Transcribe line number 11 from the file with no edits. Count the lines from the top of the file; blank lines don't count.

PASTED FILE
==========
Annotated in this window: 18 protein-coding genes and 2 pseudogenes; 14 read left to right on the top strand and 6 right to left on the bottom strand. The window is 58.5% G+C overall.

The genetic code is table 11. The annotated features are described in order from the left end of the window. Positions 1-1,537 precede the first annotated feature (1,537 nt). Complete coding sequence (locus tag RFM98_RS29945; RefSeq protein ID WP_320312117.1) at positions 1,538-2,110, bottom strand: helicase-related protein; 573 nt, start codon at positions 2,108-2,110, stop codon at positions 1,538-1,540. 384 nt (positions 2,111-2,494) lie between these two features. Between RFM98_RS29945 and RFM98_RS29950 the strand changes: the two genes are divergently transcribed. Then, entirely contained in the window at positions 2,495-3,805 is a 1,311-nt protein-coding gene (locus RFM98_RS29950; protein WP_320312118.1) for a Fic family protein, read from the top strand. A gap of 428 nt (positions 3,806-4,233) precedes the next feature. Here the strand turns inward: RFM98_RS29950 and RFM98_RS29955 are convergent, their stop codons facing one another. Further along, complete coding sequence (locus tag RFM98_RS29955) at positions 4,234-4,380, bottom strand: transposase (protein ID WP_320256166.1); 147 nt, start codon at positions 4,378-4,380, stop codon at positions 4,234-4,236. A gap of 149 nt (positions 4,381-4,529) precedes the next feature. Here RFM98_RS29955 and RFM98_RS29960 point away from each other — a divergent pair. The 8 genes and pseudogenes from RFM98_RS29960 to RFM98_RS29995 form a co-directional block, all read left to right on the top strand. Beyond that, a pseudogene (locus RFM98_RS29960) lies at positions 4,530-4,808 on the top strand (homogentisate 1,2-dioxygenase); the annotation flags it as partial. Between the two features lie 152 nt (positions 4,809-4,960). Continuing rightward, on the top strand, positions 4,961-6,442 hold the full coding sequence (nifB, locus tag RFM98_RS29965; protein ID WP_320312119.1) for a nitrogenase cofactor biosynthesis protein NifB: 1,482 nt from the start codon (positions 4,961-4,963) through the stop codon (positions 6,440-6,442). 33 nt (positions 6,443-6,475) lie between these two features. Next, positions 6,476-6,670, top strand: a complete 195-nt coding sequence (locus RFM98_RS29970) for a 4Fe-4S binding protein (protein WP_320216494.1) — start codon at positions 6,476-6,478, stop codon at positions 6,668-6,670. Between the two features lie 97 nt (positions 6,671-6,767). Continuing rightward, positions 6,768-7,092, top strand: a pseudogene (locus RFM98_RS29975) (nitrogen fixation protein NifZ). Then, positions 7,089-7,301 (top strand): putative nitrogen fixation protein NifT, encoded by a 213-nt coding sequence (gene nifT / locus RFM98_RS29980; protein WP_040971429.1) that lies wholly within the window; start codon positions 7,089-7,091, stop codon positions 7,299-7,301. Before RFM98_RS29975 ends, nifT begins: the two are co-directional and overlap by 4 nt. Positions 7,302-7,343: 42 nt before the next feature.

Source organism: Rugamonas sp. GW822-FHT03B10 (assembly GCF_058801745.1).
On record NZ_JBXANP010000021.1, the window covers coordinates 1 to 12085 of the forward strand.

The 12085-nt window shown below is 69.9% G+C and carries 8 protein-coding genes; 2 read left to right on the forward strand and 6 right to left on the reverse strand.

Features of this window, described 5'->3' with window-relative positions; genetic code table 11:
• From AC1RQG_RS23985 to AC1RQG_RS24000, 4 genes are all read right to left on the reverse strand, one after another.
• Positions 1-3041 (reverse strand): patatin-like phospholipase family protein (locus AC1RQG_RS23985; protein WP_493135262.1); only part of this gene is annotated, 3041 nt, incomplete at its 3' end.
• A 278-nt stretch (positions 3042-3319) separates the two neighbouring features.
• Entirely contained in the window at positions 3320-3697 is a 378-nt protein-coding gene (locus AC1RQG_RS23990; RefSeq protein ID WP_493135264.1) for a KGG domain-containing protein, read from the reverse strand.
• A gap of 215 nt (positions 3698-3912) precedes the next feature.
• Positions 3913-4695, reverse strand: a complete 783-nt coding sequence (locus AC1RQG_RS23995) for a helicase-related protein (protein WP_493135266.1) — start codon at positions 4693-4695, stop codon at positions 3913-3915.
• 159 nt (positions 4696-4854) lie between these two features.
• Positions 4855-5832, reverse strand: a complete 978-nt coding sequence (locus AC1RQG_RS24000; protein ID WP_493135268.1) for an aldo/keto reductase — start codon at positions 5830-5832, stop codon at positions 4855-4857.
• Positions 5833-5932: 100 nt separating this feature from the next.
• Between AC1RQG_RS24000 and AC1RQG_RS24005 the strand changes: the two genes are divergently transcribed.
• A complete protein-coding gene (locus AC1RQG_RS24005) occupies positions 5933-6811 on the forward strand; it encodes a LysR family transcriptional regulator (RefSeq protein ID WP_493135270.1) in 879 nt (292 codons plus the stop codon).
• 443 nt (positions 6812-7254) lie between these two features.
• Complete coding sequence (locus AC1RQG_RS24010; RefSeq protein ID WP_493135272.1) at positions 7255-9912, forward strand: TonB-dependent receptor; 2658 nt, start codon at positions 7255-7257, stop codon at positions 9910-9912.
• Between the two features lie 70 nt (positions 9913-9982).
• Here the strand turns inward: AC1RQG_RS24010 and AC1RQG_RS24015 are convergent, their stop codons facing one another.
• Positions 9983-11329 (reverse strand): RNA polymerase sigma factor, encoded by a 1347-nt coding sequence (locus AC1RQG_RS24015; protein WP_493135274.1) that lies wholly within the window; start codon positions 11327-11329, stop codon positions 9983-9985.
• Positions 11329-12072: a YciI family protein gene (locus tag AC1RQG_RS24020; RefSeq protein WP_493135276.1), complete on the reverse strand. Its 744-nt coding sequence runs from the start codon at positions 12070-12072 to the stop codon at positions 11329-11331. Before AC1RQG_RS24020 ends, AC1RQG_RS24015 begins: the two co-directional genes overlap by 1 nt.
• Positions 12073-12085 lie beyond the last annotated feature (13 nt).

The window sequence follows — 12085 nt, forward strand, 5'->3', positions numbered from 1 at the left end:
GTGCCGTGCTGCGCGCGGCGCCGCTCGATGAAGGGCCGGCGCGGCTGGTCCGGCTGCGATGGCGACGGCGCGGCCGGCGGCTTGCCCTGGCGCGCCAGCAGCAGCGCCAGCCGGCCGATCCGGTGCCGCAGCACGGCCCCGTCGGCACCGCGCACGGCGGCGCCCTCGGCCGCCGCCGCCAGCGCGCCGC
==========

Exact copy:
• A gap of 215 nt (positions 3698-3912) precedes the next feature.